Taking advantage of modern telematics solutions, including those using data polled from the AEMP API, is becoming less a matter of choice and more a necessity for businesses that want to remain competitive.

How Proemion delivers mixed fleet telematics using the AEMP API and third-party data

We collect data that conforms to AEMP (Association of Equipment Management Professionals) standards from OEM (Original Machine Manufacturers/3rd party) cloud solutions. Then, we clean and standardize the data (our Data Check) before passing it to our own cloud platform, DataPlatform, for processing, storage, and interpretation via our web portal, the DataPortal, or any other place chosen by the data owner.

Our mixed fleet solutions help construction companies, rental companies, and machine owners take their fleet management to another level by getting rid of paper-based processes and digitalizing them. This allows them to improve efficiency and increase productivity.

Examples of OEMs we partner with

Since our inception in 1987, we have established close relationships with various well-known OEMs. As a result, we have developed the in-house knowledge and experience to provide our customers with standardized mixed fleet solutions that poll data from the biggest suppliers in the off-highway machine and equipment sector.

Challenges associated with polling the right AEMP telematics data

Getting the correct AEMP data from a disparate fleet of off-highway machines and equipment is not a trivial process. Certain factors influence the overall quality of data, and since different OEMs offer different telematics solutions, they often provide different data at different frequencies. These factors then also heavily influence your ability to build reliable use cases that deliver value.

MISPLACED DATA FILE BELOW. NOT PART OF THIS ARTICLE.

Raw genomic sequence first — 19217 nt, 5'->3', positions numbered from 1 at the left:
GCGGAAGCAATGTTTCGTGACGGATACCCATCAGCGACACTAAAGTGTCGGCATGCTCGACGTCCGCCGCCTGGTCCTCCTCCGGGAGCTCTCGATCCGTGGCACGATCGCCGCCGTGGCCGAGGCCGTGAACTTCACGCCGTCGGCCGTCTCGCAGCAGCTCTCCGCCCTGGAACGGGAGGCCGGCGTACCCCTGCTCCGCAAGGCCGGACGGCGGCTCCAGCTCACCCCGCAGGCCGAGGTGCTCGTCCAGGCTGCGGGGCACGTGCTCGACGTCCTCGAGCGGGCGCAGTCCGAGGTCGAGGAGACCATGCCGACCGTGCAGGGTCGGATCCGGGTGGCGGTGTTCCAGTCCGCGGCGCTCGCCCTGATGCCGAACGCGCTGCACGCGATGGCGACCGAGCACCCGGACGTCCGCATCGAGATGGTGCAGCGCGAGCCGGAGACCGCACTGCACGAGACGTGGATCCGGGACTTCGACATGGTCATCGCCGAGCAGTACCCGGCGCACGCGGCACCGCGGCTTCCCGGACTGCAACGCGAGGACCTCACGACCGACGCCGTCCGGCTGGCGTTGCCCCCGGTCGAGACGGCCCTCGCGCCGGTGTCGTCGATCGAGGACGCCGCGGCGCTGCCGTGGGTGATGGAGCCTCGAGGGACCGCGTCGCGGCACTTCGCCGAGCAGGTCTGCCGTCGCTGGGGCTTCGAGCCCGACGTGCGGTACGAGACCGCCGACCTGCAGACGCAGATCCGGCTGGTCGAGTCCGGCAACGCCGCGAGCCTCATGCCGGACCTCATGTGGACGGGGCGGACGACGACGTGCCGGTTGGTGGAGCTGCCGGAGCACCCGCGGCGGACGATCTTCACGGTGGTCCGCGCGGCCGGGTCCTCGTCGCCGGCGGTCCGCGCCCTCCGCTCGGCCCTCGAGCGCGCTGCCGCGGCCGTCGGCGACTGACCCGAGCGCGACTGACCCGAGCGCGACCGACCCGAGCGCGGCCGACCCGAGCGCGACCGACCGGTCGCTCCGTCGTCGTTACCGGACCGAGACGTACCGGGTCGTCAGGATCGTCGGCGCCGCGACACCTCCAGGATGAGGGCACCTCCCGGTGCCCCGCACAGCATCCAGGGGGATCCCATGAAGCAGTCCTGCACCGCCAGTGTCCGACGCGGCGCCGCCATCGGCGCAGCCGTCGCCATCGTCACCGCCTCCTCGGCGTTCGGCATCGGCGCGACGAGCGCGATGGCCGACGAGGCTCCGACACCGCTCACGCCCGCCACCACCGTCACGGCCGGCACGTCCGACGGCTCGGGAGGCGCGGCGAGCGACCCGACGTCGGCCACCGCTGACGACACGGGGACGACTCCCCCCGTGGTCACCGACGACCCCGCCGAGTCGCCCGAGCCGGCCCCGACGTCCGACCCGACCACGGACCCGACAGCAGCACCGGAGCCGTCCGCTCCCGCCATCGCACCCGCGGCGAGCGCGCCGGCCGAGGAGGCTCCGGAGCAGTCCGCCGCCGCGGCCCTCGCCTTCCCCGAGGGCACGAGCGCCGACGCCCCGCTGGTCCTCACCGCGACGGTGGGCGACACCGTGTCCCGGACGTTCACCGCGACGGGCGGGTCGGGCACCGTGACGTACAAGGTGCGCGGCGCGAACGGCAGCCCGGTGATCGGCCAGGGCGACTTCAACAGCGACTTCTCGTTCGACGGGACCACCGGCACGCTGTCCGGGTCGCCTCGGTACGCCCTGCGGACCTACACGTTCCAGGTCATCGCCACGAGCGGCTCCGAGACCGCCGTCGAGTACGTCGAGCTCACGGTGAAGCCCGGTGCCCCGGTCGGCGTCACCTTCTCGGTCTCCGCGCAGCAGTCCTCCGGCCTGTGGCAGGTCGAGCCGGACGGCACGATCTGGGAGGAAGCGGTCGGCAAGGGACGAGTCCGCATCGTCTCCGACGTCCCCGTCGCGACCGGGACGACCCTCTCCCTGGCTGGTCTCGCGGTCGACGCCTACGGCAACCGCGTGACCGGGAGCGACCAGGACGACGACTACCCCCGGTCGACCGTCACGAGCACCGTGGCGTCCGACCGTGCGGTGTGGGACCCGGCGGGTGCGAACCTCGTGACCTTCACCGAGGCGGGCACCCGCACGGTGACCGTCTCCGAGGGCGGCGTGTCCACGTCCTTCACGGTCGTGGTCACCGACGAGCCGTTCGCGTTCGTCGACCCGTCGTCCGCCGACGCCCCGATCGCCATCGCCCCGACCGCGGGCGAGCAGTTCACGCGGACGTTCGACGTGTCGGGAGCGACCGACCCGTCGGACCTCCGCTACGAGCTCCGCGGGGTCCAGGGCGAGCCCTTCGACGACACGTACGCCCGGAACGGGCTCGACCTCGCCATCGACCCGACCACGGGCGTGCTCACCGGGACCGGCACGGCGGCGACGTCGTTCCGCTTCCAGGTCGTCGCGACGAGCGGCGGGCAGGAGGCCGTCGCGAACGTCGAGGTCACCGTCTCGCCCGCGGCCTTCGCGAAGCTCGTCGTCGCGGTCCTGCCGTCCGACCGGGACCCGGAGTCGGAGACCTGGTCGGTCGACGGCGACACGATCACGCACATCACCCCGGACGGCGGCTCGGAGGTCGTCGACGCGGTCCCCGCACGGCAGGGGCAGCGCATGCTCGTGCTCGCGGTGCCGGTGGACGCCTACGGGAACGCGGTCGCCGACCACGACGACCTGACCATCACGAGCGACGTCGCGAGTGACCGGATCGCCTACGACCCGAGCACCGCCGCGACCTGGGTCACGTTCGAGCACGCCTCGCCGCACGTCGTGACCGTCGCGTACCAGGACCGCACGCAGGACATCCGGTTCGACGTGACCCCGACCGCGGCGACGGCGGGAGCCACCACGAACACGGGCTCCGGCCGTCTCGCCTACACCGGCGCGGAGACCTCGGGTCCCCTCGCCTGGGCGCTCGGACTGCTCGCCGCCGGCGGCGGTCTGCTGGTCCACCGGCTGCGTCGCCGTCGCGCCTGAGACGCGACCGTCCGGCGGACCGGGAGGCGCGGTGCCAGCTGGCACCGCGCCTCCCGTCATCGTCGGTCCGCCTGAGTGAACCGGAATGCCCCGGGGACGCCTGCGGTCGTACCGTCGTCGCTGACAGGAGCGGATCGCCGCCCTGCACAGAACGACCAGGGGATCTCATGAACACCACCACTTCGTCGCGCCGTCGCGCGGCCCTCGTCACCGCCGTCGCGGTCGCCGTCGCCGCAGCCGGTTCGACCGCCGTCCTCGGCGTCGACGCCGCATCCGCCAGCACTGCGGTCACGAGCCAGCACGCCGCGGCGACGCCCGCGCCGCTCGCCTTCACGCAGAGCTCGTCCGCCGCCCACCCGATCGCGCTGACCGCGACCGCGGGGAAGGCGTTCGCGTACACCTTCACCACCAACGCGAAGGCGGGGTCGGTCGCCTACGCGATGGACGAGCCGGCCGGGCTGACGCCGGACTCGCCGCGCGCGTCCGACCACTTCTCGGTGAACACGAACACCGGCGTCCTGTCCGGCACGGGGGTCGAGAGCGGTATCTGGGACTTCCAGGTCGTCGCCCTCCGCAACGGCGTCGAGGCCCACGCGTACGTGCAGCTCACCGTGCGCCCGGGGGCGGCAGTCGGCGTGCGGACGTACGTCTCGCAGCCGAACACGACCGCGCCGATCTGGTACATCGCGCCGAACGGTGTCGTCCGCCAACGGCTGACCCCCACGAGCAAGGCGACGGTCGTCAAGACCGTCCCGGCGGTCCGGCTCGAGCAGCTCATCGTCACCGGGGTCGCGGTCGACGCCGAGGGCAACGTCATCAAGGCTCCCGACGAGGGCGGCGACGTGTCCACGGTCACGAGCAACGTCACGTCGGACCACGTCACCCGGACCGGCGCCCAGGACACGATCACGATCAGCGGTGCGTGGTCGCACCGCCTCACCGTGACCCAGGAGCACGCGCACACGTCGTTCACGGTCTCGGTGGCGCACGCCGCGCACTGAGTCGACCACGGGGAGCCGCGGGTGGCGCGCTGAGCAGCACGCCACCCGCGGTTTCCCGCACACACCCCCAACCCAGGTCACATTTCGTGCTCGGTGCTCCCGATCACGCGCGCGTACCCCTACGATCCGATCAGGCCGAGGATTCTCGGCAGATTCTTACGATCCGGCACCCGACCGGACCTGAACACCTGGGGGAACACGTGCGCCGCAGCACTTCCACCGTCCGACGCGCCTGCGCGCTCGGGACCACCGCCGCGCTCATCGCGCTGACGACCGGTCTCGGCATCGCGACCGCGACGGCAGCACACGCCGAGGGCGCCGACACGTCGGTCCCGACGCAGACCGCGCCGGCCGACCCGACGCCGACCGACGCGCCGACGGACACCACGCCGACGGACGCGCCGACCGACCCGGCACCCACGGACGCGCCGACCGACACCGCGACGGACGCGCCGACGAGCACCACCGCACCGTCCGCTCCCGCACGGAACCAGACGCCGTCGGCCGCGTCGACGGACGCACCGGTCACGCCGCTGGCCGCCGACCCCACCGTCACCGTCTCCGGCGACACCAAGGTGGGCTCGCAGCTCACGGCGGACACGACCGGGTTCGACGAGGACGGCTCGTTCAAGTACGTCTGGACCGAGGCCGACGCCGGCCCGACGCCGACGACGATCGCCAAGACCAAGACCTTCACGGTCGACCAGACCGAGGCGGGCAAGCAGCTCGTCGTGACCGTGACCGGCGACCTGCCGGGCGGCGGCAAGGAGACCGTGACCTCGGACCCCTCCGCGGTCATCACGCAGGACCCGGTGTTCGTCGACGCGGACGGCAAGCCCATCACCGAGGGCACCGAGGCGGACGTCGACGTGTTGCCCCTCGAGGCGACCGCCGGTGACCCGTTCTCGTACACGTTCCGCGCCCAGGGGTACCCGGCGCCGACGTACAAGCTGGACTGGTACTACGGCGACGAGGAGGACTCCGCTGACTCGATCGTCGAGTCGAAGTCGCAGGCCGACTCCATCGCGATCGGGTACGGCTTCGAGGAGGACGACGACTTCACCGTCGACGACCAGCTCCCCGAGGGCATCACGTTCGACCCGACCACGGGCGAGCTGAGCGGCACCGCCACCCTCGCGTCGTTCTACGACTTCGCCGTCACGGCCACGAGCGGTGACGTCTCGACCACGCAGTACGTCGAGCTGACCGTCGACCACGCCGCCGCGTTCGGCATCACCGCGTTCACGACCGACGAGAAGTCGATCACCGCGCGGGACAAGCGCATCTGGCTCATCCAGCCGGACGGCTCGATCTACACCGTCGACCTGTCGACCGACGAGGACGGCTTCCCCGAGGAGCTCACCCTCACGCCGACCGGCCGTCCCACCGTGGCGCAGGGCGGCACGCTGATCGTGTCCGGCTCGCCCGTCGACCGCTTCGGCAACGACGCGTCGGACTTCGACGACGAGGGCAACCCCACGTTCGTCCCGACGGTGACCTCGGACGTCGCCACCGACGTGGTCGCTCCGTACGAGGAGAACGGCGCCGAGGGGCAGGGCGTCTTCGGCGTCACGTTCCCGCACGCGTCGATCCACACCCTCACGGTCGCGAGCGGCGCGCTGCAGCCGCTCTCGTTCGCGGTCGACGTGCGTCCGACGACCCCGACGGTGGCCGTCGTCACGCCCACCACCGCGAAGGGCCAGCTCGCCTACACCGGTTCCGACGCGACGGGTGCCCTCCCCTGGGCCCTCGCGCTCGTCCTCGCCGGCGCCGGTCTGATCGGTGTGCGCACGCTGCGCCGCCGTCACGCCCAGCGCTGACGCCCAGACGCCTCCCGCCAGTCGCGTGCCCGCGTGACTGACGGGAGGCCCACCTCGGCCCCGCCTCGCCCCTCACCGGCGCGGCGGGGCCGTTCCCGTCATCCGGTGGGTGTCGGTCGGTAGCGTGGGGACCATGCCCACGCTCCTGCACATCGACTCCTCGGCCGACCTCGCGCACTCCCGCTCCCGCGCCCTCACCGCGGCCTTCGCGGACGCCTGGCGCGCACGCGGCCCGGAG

Maybe we are not getting location data from a machine because it is not configured to supply it. Or perhaps we are not getting location data because the data cloud owner is not providing location data via the AEMP interface.

As data challenges are identified, it is important to communicate them and give input for the investigation backward in the data trail to find a solution. Some of the most important aspects of data that need to be validated are its availability, accuracy, and frequency.

In order to use telematics data, especially to build use cases, it must be available in the first place. Data availability challenges do not exist strictly at the individual OEM level, as you might initially suspect. They can be as granular as specific machines from the same OEM.

For example, one OEM might provide operating hours data for some models and not for others. This means you cannot rely on this specific OEM machine to give the same data. It could be that some machine models do not provide certain data, or even particular machines do not provide it.

Inaccurate telematics data delivers faulty predictions and will not support accurate use cases. In turn, relying on a use case backed by inaccurate data only wastes time, money, and resources. Conversely, use cases built on known accurate telematics data enhance decision-making, increase productivity and efficiency, and reduce cost. The more accurate your data, the better the ROI without incurring any additional expenditure.

Inaccurate data may originate from machines that have some kind of telematics problem in their configuration.

Data values are generally accurate. However, data supplied with anomalies can sabotage analyses and render the data useless.

Similarly, inaccurate data showing up in some counter metrics, such as operating hours, causes a problem. For example, an operating hours counter should only increment, but we have seen cases where operating hours went up and down. Again, this inaccurate data can be “cleaned” but it breaks reports and analytics until it is.

The frequency of data refers to how often we poll data from the OEM cloud, and there are important considerations here.

Different use cases require different frequencies of data updates. For example, monitoring fuel usage and planning refueling ideally requires a data update on an hourly basis. In contrast, a weekly operating hours update may be sufficient for a planned maintenance use case.

However, just because we poll data every 5 minutes does not mean the OEM updates the data with the same frequency. A good analogy that illustrates the implications of this is to consider what happens with an online Google Doc.